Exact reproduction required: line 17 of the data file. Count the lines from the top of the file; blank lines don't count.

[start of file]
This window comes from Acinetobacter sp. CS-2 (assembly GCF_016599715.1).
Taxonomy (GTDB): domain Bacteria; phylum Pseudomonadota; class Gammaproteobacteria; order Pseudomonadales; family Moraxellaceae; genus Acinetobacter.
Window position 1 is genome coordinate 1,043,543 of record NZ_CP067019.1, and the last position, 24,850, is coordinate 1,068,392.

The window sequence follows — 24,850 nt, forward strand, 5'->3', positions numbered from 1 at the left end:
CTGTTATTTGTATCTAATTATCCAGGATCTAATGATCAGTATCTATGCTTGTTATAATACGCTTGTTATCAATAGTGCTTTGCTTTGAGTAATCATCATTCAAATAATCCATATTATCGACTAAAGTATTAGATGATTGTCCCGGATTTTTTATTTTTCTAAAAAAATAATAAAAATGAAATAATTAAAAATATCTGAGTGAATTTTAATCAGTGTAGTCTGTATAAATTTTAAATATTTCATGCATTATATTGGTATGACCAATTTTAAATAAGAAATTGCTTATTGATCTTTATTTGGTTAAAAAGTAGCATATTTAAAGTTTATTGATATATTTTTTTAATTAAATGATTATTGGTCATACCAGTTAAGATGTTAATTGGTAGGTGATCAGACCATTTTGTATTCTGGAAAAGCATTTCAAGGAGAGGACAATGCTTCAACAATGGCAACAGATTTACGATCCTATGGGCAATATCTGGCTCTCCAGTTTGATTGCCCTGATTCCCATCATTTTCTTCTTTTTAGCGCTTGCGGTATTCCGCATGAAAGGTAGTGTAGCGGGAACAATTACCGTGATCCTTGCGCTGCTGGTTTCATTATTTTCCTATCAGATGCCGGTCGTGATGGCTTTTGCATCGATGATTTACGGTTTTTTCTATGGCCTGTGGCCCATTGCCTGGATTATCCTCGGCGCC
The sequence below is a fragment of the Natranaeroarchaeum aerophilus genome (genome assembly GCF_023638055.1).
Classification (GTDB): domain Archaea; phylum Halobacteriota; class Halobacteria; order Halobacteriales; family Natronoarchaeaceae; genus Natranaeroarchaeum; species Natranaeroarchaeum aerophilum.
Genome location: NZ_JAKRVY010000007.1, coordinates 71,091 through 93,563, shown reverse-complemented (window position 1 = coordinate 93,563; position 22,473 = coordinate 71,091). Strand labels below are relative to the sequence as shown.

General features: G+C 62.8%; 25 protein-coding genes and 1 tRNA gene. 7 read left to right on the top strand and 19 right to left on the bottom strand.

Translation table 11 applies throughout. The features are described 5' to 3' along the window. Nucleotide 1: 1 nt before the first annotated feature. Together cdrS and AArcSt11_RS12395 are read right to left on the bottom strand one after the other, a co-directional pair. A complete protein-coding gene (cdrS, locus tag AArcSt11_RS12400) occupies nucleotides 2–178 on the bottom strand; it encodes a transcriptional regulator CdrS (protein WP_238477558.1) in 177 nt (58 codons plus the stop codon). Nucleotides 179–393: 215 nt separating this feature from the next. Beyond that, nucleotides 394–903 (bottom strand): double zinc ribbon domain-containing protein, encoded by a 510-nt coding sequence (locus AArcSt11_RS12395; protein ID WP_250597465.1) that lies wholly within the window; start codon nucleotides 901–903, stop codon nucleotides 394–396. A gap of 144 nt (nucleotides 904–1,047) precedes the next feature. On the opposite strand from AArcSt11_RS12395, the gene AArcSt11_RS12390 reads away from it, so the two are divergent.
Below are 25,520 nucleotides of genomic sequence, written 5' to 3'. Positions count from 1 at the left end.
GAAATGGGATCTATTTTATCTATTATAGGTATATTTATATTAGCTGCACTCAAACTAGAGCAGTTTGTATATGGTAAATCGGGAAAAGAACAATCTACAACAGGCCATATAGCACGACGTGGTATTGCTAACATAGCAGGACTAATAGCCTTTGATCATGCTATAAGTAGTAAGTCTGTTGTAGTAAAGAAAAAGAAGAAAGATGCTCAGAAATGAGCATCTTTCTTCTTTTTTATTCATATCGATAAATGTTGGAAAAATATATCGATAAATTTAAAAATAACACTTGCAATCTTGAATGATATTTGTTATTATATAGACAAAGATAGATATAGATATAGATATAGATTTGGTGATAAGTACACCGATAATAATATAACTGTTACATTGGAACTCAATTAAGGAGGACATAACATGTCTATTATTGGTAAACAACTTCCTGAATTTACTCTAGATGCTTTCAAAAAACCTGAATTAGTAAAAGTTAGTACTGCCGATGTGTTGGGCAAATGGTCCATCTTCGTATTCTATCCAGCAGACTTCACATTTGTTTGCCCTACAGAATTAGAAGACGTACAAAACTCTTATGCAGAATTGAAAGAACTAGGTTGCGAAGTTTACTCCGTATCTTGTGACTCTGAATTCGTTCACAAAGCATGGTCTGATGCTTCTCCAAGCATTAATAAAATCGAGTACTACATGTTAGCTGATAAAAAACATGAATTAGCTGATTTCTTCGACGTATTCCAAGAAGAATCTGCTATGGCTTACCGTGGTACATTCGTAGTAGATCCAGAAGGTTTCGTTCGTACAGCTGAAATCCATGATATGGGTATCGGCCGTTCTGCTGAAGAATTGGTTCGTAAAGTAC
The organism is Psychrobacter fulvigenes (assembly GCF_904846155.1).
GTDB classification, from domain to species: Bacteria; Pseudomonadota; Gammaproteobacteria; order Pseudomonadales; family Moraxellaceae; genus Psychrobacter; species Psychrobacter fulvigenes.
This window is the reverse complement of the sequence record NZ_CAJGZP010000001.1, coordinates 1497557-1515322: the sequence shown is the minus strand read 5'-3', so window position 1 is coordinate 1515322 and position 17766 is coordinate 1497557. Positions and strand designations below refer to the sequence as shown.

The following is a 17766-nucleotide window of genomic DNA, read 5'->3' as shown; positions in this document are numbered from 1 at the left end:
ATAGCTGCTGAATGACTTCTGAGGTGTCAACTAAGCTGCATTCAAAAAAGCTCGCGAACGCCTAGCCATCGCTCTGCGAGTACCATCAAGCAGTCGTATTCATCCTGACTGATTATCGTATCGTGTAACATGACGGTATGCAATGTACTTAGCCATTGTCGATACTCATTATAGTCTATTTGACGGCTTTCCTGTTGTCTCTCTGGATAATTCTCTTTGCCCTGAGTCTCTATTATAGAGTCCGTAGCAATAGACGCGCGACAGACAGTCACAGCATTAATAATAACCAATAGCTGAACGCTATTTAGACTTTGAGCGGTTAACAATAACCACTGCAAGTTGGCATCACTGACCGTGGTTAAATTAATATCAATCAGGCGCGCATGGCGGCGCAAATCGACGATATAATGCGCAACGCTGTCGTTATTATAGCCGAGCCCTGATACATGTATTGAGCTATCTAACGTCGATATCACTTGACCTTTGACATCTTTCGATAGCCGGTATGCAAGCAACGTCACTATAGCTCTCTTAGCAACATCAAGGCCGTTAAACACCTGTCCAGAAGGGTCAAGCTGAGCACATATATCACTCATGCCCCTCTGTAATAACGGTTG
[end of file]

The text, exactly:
ATAGCTGCTGAATGACTTCTGAGGTGTCAACTAAGCTGCATTCAAAAAAGCTCGCGAACGCCTAGCCATCGCTCTGCGAGTACCATCAAGCAGTCGTATTCATCCTGACTGATTATCGTATCGTGTAACATGACGGTATGCAATGTACTTAGCCATTGTCGATACTCATTATAGTCTATTTGACGGCTTTCCTGTTGTCTCTCTGGATAATTCTCTTTGCCCTGAGTCTCTATTATAGAGTCCGTAGCAATAGACGCGCGACAGACAGTCACAGCATTAATAATAACCAATAGCTGAACGCTATTTAGACTTTGAGCGGTTAACAATAACCACTGCAAGTTGGCATCACTGACCGTGGTTAAATTAATATCAATCAGGCGCGCATGGCGGCGCAAATCGACGATATAATGCGCAACGCTGTCGTTATTATAGCCGAGCCCTGATACATGTATTGAGCTATCTAACGTCGATATCACTTGACCTTTGACATCTTTCGATAGCCGGTATGCAAGCAACGTCACTATAGCTCTCTTAGCAACATCAAGGCCGTTAAACACCTGTCCAGAAGGGTCAAGCTGAGCACATATATCACTCATGCCCCTCTGTAATAACGGTTG